GearsTime seemingly progresses in different rates. Five minutes should be five minutes, but when you are watching your favorite show that’s broken up by commercials one might wonder why they didn’t call it the commercial hour. But well, that’s another issue. Ten minutes at the dentist are for sure much longer than ten minutes at your favorite Italian Restaurant.

It also seems that as we get older weeks, months and even years change the rate in which they are passing.
“That wasn’t last month? That was last year? Oh #@&*”. One convincing theory I once heard was that for children almost every experience they make is new for them and so their brains have to process a lot of new information, but as we get older our brains have to deal with less and less new. As the stretches of days get longer that are bookmarked by new events we feel that time is going by faster and faster. How can we change that?

You can force yourself to watch a chess tournament on ESPN or whack yourself with a hammer on your thumb to stretch time for a short instant or you can try to make sure you do a lot of new stuff all the time.

When we look at the things we do everyday we likely notice that there is a lot of the same. Most jobs require us to do the same tasks over and over again and when we get home it doesn’t get any better. Laundry on Tuesdays, groceries on Fridays, soccer training Mondays and Thursdays, fixing dinner, answering mail, etc.
We do the same day by day, week by week. Years with a vacation spent in Jamaica, become Do-you-know-that-was-the-year-we-went-to-Jamaica-years, because there was not much else during such years that was different.

One way to break out is to start new projects. Like learning a new language, starting a blog, writing a book, or similar. But then again, all these soon have their own recurring tasks attached to them. Research for a post on Monday, write it on Tuesday. Language classes every Wednesday, vocabulary recitation on Sundays. Write 500 words each day for the first book draft. And again, soon all these become new chores that don’t add much novelty anymore.

Sure, it is exhilarating to get feedback about your language skills in your next vacation or to have your book completed, but the timescales involved are often too big to warrant for a daily feeling of achievement.

One way to change that is to work in micro-sprints and separate non-achieving chores with recurring tasks that will eventually lead to achievements.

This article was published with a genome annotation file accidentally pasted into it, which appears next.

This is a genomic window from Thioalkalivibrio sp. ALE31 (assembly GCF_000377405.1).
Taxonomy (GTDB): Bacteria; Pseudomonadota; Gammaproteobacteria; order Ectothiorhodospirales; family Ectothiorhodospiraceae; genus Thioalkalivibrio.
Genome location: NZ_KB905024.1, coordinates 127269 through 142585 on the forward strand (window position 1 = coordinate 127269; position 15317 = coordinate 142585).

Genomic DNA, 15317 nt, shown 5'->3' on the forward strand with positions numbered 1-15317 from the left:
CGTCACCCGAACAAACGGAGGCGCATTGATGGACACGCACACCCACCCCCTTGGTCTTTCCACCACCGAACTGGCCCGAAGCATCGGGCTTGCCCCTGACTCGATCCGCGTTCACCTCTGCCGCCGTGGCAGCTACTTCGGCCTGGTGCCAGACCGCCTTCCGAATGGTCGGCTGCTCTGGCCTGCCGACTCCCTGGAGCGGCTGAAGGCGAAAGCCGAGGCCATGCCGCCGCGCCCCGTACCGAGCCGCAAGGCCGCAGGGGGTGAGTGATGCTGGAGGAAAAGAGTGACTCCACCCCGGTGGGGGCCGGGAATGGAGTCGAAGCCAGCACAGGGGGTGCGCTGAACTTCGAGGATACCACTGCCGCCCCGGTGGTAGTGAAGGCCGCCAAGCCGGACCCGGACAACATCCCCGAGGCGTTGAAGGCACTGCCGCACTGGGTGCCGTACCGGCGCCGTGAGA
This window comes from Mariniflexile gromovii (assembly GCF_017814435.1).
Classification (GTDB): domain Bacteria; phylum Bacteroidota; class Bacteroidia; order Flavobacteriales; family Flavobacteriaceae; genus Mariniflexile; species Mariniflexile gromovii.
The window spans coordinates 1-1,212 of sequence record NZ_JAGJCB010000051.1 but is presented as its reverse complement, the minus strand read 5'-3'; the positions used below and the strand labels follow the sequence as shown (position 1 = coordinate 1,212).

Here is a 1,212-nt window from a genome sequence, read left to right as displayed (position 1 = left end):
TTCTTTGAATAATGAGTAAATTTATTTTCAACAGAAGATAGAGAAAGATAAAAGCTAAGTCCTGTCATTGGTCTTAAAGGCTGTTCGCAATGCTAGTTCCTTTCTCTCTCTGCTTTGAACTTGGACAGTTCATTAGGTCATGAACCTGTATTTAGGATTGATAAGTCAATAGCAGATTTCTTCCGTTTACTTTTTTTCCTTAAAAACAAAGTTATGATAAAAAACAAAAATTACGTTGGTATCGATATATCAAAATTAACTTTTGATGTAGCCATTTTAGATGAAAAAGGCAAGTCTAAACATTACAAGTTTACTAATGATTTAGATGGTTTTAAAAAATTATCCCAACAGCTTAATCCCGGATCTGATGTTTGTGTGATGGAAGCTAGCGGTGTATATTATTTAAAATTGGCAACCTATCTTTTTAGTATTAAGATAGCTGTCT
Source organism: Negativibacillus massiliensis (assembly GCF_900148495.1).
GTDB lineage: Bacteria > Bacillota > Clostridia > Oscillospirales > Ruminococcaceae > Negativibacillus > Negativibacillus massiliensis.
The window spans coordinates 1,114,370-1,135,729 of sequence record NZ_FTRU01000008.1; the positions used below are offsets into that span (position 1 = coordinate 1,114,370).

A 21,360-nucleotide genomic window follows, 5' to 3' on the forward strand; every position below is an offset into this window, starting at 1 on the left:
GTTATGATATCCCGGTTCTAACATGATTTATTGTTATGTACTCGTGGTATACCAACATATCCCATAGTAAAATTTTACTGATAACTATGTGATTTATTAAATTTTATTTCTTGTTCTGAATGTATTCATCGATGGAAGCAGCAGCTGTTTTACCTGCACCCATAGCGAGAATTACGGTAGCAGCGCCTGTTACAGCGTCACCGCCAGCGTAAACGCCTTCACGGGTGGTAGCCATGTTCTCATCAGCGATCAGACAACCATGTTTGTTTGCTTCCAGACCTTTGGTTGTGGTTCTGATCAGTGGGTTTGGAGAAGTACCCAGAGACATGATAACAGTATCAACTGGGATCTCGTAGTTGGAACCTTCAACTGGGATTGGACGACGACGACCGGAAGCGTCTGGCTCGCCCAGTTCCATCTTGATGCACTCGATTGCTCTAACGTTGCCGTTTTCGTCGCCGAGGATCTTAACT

Non-achieving chores are your laundry, groceries, doing dishes, book-keeping, most of your email correspondence, and similar tasks that are just part of life, but don’t yield any personal advancement. If possible you can try to make them as convenient as possible, e.g. by listening to music or audiobooks while dusting your rooms or try to do them less often, e.g. by buying groceries in bulk once a month. You can use programs like PhraseExander to shortcut sentences and phrases you write often in your emails. Overall, however, there is no way around them. You likely won’t remember the month when you ruled at operating the vacuum cleaner.

But you may remember the month when you got the certificate you learned so hard for or when you spent the entire weekend to finish your book. So projects for which you had to spent more time than usually on completing them. I’ve planned to work 20 minutes per week on my personal Website, but then after months I realized with the current rate, it will me take another couple of months before I am done, which was pretty discouraging. So, I decided to stay up as many nights as needed to complete the site to a point that I feel okay to publish it. I still want to add details, but just finally publishing it is such a great boost, that it energizes me for other projects. Even more that that, now that this is done I can finally think about starting something else.

You can often pack recurring tasks that will eventually lead to some kind of achievement into a micro-sprint, that means you dedicate a couple of hours (as many as possible) in a short period of time (a week) until you reach a significant milestone that marks a clear achievement for you.

Forming habits is a great method for all the tasks you have to keep at to make sense, like working out, flossing your teeth, learning a language, etc.
However, completing these micro-sprints may give you the needed energy and feeling of relief from the ordinary that makes your daily life (the time between your trips or skydiving adventures) worthwhile enough to stay excited for tomorrow.
[ois skin=”subscribe 2 no AL”]
This is Quick Tip No 40

photo credit: matthileo via photopin cc